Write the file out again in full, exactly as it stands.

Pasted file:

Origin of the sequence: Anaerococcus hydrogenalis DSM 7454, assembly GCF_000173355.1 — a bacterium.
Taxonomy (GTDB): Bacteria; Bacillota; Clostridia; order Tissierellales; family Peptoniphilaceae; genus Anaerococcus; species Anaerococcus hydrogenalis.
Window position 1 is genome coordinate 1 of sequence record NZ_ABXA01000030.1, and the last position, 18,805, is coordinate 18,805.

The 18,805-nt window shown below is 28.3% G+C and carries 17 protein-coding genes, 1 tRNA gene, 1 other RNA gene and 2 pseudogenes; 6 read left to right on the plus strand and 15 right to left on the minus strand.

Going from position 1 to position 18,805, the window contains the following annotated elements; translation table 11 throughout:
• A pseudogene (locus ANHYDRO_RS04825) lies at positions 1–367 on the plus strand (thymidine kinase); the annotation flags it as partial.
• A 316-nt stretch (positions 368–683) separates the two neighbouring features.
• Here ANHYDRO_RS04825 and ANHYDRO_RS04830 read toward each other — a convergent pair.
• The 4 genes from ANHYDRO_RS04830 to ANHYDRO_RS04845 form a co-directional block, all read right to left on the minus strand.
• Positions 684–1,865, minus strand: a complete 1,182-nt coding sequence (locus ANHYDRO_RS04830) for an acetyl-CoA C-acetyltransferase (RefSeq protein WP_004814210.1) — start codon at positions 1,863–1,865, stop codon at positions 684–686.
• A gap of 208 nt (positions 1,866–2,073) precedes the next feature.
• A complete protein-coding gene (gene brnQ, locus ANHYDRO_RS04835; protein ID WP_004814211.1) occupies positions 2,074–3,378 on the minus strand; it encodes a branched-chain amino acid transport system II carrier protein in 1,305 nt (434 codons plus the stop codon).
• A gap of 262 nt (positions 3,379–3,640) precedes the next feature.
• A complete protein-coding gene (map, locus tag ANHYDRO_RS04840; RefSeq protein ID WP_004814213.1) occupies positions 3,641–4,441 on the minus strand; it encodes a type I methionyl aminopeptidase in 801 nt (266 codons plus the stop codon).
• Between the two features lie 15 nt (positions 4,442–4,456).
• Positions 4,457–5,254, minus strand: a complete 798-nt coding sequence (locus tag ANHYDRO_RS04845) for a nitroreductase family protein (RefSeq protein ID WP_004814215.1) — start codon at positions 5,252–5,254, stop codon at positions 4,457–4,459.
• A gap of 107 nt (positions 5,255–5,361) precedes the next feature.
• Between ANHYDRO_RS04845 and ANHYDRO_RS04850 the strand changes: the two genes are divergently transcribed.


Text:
Origin of the sequence: Anaerococcus hydrogenalis DSM 7454, assembly GCF_000173355.1 — a bacterium.
Taxonomy (GTDB): Bacteria; Bacillota; Clostridia; order Tissierellales; family Peptoniphilaceae; genus Anaerococcus; species Anaerococcus hydrogenalis.
Window position 1 is genome coordinate 1 of sequence record NZ_ABXA01000030.1, and the last position, 18,805, is coordinate 18,805.

The 18,805-nt window shown below is 28.3% G+C and carries 17 protein-coding genes, 1 tRNA gene, 1 other RNA gene and 2 pseudogenes; 6 read left to right on the plus strand and 15 right to left on the minus strand.

Going from position 1 to position 18,805, the window contains the following annotated elements; translation table 11 throughout:
• A pseudogene (locus ANHYDRO_RS04825) lies at positions 1–367 on the plus strand (thymidine kinase); the annotation flags it as partial.
• A 316-nt stretch (positions 368–683) separates the two neighbouring features.
• Here ANHYDRO_RS04825 and ANHYDRO_RS04830 read toward each other — a convergent pair.
• The 4 genes from ANHYDRO_RS04830 to ANHYDRO_RS04845 form a co-directional block, all read right to left on the minus strand.
• Positions 684–1,865, minus strand: a complete 1,182-nt coding sequence (locus ANHYDRO_RS04830) for an acetyl-CoA C-acetyltransferase (RefSeq protein WP_004814210.1) — start codon at positions 1,863–1,865, stop codon at positions 684–686.
• A gap of 208 nt (positions 1,866–2,073) precedes the next feature.
• A complete protein-coding gene (gene brnQ, locus ANHYDRO_RS04835; protein ID WP_004814211.1) occupies positions 2,074–3,378 on the minus strand; it encodes a branched-chain amino acid transport system II carrier protein in 1,305 nt (434 codons plus the stop codon).
• A gap of 262 nt (positions 3,379–3,640) precedes the next feature.
• A complete protein-coding gene (map, locus tag ANHYDRO_RS04840; RefSeq protein ID WP_004814213.1) occupies positions 3,641–4,441 on the minus strand; it encodes a type I methionyl aminopeptidase in 801 nt (266 codons plus the stop codon).
• Between the two features lie 15 nt (positions 4,442–4,456).
• Positions 4,457–5,254, minus strand: a complete 798-nt coding sequence (locus tag ANHYDRO_RS04845) for a nitroreductase family protein (RefSeq protein ID WP_004814215.1) — start codon at positions 5,252–5,254, stop codon at positions 4,457–4,459.
• A gap of 107 nt (positions 5,255–5,361) precedes the next feature.
• Between ANHYDRO_RS04845 and ANHYDRO_RS04850 the strand changes: the two genes are divergently transcribed.